Quickly, two other favourites which need no introduction were ‘open banking’ and ‘API’ – that thing which will help (and is already helping challenger banks) to become more ‘agile’ (another favourite). And finally for today, we have ‘instant payment’ (hopefully obvious to all) and ‘regtech’ – the newest term to be coined for that expanding bunch of people who are supporting the banks through the big, big forest of regulatory definitions and how to best implement it and if possible, to avoid penalty fines.
Two incredible startup stories that broke on Monday were Rabobank’s announcement (officially due for release Tuesday), about launching Digital Trade Chain, a blockchain project which is due to go live this year – moving away from proof of concepts (POC) and into implementation. Hosted by IBM and powered by Hyperledger Fabric 1.0, Digital Trade Chain is IBM’s trade finance platform for SMEs and arose out of a memorandum of understanding (MoU) between seven major European banks – Deutsche Bank, HSBC, KBC, Natixis, Rabobank, Société Générale and UniCredit – to collaborate on the development and commercialisation of the platform.
Then an inspiring success story came from Yoyo Wallet, an app that allows shoppers to make payments and earn loyalty rewards, announced it had raised £12 million, generating a total of UK investment to around £24 million. Launched in 2014 into a crowded mobile app marketplace which lets users purchase items on their smartphones. It also competes with Apple and Google, who have developed their own payment apps.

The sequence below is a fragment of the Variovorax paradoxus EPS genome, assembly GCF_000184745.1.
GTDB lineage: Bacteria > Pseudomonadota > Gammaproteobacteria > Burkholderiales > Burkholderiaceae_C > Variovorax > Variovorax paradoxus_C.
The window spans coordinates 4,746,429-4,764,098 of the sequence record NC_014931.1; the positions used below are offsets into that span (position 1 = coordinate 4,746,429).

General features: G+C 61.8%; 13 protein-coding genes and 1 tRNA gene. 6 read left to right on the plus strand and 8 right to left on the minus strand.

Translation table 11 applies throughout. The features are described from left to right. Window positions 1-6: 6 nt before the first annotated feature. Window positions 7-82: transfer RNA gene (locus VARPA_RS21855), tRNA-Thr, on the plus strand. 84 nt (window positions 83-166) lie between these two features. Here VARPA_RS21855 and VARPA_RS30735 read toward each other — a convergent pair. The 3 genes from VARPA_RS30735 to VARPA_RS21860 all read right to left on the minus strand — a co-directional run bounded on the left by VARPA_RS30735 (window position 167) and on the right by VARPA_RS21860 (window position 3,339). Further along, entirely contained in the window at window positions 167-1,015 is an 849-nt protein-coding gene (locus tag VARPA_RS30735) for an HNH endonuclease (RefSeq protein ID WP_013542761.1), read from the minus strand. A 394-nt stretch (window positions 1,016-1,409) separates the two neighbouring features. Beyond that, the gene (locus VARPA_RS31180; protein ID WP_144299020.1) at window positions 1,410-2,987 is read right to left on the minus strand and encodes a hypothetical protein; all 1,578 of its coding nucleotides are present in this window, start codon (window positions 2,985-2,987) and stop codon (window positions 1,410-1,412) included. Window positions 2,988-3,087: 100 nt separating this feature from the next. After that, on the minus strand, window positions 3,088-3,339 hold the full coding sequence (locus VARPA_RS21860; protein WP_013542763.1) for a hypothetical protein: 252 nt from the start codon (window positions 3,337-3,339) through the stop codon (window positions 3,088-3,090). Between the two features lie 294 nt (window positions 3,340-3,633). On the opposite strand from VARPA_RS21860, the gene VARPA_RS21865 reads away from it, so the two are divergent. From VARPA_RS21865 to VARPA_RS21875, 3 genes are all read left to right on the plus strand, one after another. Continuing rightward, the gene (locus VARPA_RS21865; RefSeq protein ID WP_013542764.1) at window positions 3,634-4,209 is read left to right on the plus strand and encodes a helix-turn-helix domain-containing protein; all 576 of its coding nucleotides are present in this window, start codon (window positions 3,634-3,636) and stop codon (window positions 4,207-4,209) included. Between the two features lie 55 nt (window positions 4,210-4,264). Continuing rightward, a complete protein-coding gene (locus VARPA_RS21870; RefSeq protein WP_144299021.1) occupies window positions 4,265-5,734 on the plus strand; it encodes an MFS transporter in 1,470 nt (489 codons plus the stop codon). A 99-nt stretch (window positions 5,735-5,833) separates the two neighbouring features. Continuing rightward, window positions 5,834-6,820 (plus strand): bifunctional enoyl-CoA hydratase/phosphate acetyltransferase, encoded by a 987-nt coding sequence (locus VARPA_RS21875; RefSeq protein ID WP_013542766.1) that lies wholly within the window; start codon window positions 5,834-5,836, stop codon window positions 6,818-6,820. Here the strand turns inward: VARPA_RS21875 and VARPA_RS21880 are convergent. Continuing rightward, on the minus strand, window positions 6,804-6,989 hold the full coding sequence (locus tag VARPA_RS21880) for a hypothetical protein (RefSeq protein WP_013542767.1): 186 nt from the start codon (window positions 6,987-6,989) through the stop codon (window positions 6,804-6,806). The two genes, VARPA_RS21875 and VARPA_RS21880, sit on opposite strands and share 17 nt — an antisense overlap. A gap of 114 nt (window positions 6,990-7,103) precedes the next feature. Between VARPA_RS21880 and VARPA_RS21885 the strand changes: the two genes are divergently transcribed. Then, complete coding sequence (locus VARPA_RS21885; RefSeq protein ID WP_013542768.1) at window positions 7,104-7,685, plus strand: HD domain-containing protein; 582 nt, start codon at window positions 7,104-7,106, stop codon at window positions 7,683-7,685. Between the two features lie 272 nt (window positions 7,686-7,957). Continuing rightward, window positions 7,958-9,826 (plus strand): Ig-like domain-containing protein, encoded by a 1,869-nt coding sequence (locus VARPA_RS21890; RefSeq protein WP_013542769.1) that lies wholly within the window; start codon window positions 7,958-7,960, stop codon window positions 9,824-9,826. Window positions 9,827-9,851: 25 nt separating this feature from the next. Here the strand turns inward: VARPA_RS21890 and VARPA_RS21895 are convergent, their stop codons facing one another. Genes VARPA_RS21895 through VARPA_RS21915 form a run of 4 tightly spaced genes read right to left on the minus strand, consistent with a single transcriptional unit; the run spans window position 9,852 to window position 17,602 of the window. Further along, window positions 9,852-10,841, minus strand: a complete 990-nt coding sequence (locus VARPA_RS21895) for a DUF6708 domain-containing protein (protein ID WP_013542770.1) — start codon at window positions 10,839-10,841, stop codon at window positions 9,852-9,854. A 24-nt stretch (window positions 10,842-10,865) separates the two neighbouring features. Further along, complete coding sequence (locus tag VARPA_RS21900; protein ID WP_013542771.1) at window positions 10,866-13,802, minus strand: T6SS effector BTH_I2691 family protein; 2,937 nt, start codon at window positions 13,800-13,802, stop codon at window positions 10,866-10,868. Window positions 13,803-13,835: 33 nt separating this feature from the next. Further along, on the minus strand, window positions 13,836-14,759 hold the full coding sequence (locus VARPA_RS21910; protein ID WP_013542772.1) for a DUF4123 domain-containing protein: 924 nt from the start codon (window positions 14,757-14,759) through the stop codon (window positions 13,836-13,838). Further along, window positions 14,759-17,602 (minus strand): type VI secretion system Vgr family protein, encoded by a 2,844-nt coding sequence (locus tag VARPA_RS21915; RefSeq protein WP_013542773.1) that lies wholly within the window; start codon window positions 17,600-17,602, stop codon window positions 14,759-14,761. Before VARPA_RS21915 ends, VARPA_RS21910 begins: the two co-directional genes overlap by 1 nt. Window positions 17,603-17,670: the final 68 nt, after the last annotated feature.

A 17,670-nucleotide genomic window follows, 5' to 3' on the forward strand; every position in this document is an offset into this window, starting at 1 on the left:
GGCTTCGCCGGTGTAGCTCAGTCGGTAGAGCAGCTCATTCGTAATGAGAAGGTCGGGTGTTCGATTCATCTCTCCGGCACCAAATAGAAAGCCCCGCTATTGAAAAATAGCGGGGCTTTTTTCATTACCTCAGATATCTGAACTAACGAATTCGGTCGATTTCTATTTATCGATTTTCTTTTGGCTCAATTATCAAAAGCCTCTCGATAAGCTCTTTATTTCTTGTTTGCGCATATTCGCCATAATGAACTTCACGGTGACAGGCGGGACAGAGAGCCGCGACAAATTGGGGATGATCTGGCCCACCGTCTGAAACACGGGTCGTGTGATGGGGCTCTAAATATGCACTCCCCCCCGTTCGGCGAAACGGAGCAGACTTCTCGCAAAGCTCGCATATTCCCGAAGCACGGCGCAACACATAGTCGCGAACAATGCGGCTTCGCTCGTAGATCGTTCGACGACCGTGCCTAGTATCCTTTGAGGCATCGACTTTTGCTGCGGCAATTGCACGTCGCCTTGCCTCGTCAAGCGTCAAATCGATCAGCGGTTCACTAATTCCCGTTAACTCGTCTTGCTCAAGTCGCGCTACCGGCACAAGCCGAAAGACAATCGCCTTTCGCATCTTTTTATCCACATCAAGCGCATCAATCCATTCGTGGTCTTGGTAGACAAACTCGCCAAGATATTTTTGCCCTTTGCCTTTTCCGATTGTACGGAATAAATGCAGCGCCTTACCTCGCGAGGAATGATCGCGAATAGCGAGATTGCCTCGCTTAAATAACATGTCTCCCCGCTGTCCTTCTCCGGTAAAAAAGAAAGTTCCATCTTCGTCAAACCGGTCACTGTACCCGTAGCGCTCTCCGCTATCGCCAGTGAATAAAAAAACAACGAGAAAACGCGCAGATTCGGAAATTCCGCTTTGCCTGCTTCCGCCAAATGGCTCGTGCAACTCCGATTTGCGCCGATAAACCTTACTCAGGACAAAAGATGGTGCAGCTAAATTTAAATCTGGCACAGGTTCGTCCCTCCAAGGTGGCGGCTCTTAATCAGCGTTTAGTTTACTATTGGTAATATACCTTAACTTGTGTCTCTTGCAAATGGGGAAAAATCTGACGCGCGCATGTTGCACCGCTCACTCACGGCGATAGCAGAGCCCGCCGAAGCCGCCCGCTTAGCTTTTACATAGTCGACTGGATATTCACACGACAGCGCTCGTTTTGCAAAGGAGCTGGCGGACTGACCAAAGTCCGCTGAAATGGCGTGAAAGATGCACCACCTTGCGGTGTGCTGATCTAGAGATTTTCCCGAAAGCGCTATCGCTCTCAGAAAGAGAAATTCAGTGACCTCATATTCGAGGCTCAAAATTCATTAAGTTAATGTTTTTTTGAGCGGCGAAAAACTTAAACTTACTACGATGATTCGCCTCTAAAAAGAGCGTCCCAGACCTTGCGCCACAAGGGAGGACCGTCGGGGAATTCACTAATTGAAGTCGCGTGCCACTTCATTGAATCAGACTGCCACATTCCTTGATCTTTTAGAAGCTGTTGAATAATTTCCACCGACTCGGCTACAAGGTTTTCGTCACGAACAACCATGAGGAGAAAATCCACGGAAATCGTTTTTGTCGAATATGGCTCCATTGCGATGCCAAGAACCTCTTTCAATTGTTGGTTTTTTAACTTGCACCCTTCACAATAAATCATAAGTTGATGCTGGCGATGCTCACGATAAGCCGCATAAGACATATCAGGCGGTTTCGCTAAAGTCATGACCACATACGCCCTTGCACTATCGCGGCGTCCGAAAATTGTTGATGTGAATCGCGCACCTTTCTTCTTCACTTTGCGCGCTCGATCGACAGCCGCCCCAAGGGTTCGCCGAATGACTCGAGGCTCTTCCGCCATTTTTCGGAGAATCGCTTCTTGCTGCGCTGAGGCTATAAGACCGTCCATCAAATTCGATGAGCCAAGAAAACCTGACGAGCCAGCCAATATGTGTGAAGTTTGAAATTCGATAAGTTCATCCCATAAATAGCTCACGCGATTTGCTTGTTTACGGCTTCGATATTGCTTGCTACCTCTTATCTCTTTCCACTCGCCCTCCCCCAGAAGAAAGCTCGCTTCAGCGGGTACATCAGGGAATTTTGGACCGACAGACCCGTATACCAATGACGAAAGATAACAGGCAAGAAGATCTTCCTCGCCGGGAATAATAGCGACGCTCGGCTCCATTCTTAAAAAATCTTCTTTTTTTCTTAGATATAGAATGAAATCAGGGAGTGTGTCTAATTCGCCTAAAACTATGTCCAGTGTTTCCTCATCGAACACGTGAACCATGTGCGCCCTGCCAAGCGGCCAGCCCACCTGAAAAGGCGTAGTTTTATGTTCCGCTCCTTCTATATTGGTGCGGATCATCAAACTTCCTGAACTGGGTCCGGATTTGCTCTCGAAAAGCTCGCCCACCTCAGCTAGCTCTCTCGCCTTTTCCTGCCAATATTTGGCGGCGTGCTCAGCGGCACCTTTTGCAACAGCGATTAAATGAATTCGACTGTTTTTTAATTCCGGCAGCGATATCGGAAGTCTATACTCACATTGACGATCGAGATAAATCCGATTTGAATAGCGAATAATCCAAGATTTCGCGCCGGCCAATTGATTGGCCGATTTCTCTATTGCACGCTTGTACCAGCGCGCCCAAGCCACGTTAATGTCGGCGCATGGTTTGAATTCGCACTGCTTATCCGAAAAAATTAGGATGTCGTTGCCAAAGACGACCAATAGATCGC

Less an announcement than an interesting keynote with MasterCard sponsored research about the sharing economy, which highlighted the scale of potential that the likes of Airbnb and Uber is already having, and will continue to have, on our world. The discussion acknowledged what is clearly possible as new ecosystems emerge out of sharing under-utilised assets that already exist. In particular, Airbnb’s Kapil Mokhat, director of payment programs and partnerships, noted a significant shift of demographics where it is no longer largely the millennial participating in Airbnb’s sharing economy because take-up now comes from all social strata. He was joined by Mastercard’s president UK & Ireland, Mark Barnett who announced their research on the sharing economy which found that 50% of respondent had heard of the ‘sharing economy’ while one in three had actually engaged in it (specifically Airbnb or Uber). Mark suggests that the potential to create new markets from our existing assets could “revolutionise” our economy in the next five to 10 years. Mark used his “two under-used cars” that sit in his driveway as an example of scoping economic potential – not sure what he’s driving nor what he’s planning but I’m sure there would be plenty visitors to London who’d like to hire them; we suspect they’re nothing less than high performance.
Written by Tori Hywel-Davies